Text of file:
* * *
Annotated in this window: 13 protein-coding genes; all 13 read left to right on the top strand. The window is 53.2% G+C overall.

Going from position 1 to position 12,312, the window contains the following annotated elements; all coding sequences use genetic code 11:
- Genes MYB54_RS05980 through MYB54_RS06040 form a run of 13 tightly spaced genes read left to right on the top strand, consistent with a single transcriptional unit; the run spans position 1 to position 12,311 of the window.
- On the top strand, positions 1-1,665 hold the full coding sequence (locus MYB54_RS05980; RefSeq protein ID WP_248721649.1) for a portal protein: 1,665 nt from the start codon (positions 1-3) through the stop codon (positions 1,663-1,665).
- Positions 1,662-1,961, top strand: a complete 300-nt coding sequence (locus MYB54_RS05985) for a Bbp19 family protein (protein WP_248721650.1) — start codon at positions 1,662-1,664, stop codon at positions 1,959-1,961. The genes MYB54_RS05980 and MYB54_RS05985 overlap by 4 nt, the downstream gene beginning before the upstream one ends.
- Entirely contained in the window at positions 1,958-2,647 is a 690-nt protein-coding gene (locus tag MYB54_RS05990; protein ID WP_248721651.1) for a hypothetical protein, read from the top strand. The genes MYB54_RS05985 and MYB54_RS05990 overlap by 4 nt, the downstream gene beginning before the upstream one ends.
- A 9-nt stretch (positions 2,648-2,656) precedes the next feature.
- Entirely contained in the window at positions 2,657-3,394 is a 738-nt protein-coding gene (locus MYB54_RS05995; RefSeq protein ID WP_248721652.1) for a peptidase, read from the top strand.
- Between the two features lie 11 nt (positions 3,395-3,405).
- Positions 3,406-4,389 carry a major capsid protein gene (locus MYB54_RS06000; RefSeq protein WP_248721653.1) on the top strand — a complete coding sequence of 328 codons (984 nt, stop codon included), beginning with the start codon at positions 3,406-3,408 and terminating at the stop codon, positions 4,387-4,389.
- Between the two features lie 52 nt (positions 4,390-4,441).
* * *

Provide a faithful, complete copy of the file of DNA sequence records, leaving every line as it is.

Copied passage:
Annotated in this window: 13 protein-coding genes; all 13 read left to right on the top strand. The window is 53.2% G+C overall.

Going from position 1 to position 12,312, the window contains the following annotated elements; all coding sequences use genetic code 11:
- Genes MYB54_RS05980 through MYB54_RS06040 form a run of 13 tightly spaced genes read left to right on the top strand, consistent with a single transcriptional unit; the run spans position 1 to position 12,311 of the window.
- On the top strand, positions 1-1,665 hold the full coding sequence (locus MYB54_RS05980; RefSeq protein ID WP_248721649.1) for a portal protein: 1,665 nt from the start codon (positions 1-3) through the stop codon (positions 1,663-1,665).
- Positions 1,662-1,961, top strand: a complete 300-nt coding sequence (locus MYB54_RS05985) for a Bbp19 family protein (protein WP_248721650.1) — start codon at positions 1,662-1,664, stop codon at positions 1,959-1,961. The genes MYB54_RS05980 and MYB54_RS05985 overlap by 4 nt, the downstream gene beginning before the upstream one ends.
- Entirely contained in the window at positions 1,958-2,647 is a 690-nt protein-coding gene (locus tag MYB54_RS05990; protein ID WP_248721651.1) for a hypothetical protein, read from the top strand. The genes MYB54_RS05985 and MYB54_RS05990 overlap by 4 nt, the downstream gene beginning before the upstream one ends.
- A 9-nt stretch (positions 2,648-2,656) precedes the next feature.
- Entirely contained in the window at positions 2,657-3,394 is a 738-nt protein-coding gene (locus MYB54_RS05995; RefSeq protein ID WP_248721652.1) for a peptidase, read from the top strand.
- Between the two features lie 11 nt (positions 3,395-3,405).
- Positions 3,406-4,389 carry a major capsid protein gene (locus MYB54_RS06000; RefSeq protein WP_248721653.1) on the top strand — a complete coding sequence of 328 codons (984 nt, stop codon included), beginning with the start codon at positions 3,406-3,408 and terminating at the stop codon, positions 4,387-4,389.
- Between the two features lie 52 nt (positions 4,390-4,441).